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Bridging the Gap: Reevaluating the Value of Education in the Professional Landscape

As we approach the first anniversary of our journey together as CAN WiN in April, Crystal Woligroksi, CAN WiN's Inclusive Workforce Specialist for the Mountain & Prairie region, delves into a topic that continues to show up in our work with job seekers with disabilities - education. While education is often hailed as the great equalizer, granting individuals the tools to unlock opportunities and reach their full potential, the reality is far more complex.


A white man sits in an office in a navy suit. He's holding and looking at a diploma with his hand over his mouth questioning its value. Words overlaid are the title of the article.


Today, we explore the privileges associated with education, highlighting the unfortunate truth that many, for various reasons, do not have access to this fundamental right, preventing them form achieving sustainable employment. Additionally, we shed light on the disproportionate value employers place on scholarly education, particularly master's degrees, over experiential learning and college-level education.


The Privilege of Education:


Education is often viewed in the professional development landscape as a cornerstone of personal and societal development. However, it's crucial to acknowledge that education, particularly higher education, is a privilege that not everyone can afford. The rising costs of tuition, coupled with the economic disparities in various regions, create barriers that limit access to education. As a result, a significant portion of the population is excluded from the transformative power of learning.


Inequities in educational opportunities exacerbate social divides, perpetuating a cycle where those with access to education have a head start with job applications and advancement opportunities. A lack of financial resources should not be a barrier to knowledge, and addressing this issue is crucial for building a more equitable and just society.


Overvaluing Scholarly Education:


In many corporate HR teams, the emphasis on scholarly education, especially master's degrees, has become the norm. While advanced degrees undoubtedly offer specialized knowledge, they don't always equate to practical skills or real-world experience. This overvaluation can create a skewed hierarchy, favoring those with academic credentials over individuals with diverse, hands-on experiences.


Experiential Learning and College-Level Education:


Experiential learning, gained through internships, apprenticeships, or on-the-job training, is often undervalued in comparison to formal degrees. Many industries require specific skills and practical knowledge that can be better acquired through hands-on experiences rather than traditional classroom settings. College-level education, which includes courses and certifications, also holds intrinsic value but tends to be overshadowed by the allure of prestigious degrees.


The Path Forward:


To address these issues, a shift in perspective is necessary. We invite Employers to recognize the diverse pathways to expertise and competency. A candidate's value should not solely be determined by the letters behind their name but rather by the skills, adaptability, and practical knowledge they bring to the table.


Furthermore, initiatives to make education more accessible must be prioritized. This includes addressing financial barriers, providing alternative learning paths, and promoting the value of continuous learning beyond formal education. By embracing a more inclusive approach to talent acquisition, businesses can tap into a wider pool of capable individuals, fostering innovation and diversity in the workplace.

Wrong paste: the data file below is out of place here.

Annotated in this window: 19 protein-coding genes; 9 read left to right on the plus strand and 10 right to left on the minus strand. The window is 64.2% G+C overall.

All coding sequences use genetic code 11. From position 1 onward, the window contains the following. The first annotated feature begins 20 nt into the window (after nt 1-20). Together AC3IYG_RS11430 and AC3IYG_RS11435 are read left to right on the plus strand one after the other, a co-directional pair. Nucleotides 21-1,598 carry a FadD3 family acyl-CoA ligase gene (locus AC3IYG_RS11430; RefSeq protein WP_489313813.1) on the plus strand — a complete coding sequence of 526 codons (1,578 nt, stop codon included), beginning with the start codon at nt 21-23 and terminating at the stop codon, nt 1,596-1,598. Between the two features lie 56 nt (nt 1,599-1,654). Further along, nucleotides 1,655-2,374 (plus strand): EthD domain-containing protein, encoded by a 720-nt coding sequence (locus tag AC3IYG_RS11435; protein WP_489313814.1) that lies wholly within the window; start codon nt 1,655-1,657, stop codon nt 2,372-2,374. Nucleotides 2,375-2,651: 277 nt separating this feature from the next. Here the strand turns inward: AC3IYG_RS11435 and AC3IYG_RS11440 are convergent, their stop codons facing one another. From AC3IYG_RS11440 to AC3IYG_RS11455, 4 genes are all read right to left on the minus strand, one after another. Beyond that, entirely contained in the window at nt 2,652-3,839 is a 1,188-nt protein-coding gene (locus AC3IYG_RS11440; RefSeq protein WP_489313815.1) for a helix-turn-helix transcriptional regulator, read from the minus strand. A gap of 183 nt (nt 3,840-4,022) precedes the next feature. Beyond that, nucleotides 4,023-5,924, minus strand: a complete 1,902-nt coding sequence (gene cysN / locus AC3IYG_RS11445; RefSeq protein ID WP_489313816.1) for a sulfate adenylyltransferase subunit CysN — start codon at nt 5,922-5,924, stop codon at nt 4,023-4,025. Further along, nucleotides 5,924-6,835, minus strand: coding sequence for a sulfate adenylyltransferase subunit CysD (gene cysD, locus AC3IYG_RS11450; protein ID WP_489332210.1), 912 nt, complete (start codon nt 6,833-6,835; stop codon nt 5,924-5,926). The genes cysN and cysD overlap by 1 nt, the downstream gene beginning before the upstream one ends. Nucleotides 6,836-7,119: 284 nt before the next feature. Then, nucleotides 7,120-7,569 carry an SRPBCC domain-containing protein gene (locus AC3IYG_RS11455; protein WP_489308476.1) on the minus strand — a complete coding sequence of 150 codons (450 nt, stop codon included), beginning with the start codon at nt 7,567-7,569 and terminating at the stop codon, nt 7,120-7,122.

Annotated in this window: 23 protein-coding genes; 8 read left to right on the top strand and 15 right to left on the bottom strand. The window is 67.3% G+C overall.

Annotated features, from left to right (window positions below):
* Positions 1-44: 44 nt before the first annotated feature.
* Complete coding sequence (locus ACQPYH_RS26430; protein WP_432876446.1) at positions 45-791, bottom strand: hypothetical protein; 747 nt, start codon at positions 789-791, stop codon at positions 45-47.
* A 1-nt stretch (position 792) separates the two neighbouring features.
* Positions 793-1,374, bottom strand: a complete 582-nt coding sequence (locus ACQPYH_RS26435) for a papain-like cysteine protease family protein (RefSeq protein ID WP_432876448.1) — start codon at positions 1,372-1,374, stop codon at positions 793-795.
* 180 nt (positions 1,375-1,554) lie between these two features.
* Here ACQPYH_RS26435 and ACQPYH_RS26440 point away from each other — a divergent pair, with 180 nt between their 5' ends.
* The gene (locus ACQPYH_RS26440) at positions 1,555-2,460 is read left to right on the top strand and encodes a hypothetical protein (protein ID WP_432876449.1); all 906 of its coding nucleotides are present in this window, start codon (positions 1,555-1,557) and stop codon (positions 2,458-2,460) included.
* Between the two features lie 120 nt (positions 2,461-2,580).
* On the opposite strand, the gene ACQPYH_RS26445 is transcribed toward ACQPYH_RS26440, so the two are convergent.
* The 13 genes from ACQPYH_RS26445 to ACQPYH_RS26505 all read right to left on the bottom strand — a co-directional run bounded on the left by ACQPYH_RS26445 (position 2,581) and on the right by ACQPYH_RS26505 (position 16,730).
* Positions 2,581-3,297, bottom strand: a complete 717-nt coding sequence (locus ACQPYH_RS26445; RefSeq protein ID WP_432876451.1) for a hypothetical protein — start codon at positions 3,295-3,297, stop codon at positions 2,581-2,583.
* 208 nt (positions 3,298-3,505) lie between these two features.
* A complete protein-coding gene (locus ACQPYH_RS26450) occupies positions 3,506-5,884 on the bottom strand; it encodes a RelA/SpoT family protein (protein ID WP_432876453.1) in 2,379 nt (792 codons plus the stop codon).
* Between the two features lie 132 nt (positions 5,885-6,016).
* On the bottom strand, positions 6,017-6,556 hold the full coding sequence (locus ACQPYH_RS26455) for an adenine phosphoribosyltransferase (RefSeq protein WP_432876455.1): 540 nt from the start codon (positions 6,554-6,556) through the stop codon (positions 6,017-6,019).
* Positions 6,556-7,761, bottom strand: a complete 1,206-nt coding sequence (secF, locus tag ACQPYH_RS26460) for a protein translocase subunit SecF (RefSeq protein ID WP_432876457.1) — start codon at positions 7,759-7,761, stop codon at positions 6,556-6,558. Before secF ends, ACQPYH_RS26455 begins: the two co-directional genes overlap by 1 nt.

As we reflect on the past year, it's essential to consider the role education plays in shaping our society and the opportunities it affords. By acknowledging the privilege associated with education and reevaluating the importance placed on scholarly degrees, we can work towards a more equitable future where everyone has the chance to succeed, regardless of their educational background. Education should be a beacon of hope, guiding individuals towards fulfilling their potential and contributing to a brighter, more inclusive world.


Are you ready to hire for ability?


Here at CAN WiN, we offer FREE accessible recruitment, retention, training, and consulting services for employers in British Columbia, Saskatchewan, Alberta, Manitoba, and Ontario. We recruit for many different career opportunities, from entry to senior-level positions, on behalf of employers who are committed to workforce inclusion of people with disabilities.





 

Looking for more detailed information on workplace accommodations?


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The Job Accommodation Network (JAN) is the leading source of free, expert, and confidential guidance on job accommodations and disability employment issues. Serving customers across the United States and around the world for more than 35 years, JAN provides free practical guidance and technical assistance on job accommodation solutions, and self-employment and entrepreneurship options for people with disabilities.


 
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Do you want to be a more inclusive and accessible employer?


Take this 15-minute Disability Inclusive Employer Self-Assessment to gain a deeper understanding of where you’re doing well and where there’s room to improve.


Open Door Group and Presidents Group collaborated on this tool, created from recent international research on practices that truly increase inclusion and retention of people with disabilities in the workplace.


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